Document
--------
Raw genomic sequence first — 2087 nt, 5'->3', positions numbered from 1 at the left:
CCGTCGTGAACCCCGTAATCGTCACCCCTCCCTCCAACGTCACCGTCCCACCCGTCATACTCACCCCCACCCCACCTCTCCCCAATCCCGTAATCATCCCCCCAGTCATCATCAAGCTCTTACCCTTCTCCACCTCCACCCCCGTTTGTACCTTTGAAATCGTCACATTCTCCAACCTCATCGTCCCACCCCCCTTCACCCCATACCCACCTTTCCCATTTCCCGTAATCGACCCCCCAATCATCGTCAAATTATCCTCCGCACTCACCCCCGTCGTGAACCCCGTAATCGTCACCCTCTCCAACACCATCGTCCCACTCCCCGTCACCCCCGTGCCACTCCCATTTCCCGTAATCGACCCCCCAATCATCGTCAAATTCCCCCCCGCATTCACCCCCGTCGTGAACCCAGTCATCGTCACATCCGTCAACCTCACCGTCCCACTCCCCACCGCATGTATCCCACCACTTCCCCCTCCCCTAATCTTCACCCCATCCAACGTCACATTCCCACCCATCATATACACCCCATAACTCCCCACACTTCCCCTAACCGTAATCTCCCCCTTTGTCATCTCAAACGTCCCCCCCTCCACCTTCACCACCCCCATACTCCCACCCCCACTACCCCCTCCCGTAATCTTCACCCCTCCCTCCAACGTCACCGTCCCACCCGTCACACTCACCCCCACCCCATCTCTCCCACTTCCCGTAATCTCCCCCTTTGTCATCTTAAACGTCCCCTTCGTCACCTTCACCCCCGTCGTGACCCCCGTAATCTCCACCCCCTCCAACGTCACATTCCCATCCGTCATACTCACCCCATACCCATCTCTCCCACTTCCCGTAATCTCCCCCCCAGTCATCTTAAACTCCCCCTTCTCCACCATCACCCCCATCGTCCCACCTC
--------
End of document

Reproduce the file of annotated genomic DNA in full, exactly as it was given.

Raw genomic sequence first — 2087 nt, 5'->3', positions numbered from 1 at the left:
CCGTCGTGAACCCCGTAATCGTCACCCCTCCCTCCAACGTCACCGTCCCACCCGTCATACTCACCCCCACCCCACCTCTCCCCAATCCCGTAATCATCCCCCCAGTCATCATCAAGCTCTTACCCTTCTCCACCTCCACCCCCGTTTGTACCTTTGAAATCGTCACATTCTCCAACCTCATCGTCCCACCCCCCTTCACCCCATACCCACCTTTCCCATTTCCCGTAATCGACCCCCCAATCATCGTCAAATTATCCTCCGCACTCACCCCCGTCGTGAACCCCGTAATCGTCACCCTCTCCAACACCATCGTCCCACTCCCCGTCACCCCCGTGCCACTCCCATTTCCCGTAATCGACCCCCCAATCATCGTCAAATTCCCCCCCGCATTCACCCCCGTCGTGAACCCAGTCATCGTCACATCCGTCAACCTCACCGTCCCACTCCCCACCGCATGTATCCCACCACTTCCCCCTCCCCTAATCTTCACCCCATCCAACGTCACATTCCCACCCATCATATACACCCCATAACTCCCCACACTTCCCCTAACCGTAATCTCCCCCTTTGTCATCTCAAACGTCCCCCCCTCCACCTTCACCACCCCCATACTCCCACCCCCACTACCCCCTCCCGTAATCTTCACCCCTCCCTCCAACGTCACCGTCCCACCCGTCACACTCACCCCCACCCCATCTCTCCCACTTCCCGTAATCTCCCCCTTTGTCATCTTAAACGTCCCCTTCGTCACCTTCACCCCCGTCGTGACCCCCGTAATCTCCACCCCCTCCAACGTCACATTCCCATCCGTCATACTCACCCCATACCCATCTCTCCCACTTCCCGTAATCTCCCCCCCAGTCATCTTAAACTCCCCCTTCTCCACCATCACCCCCATCGTCCCACCTC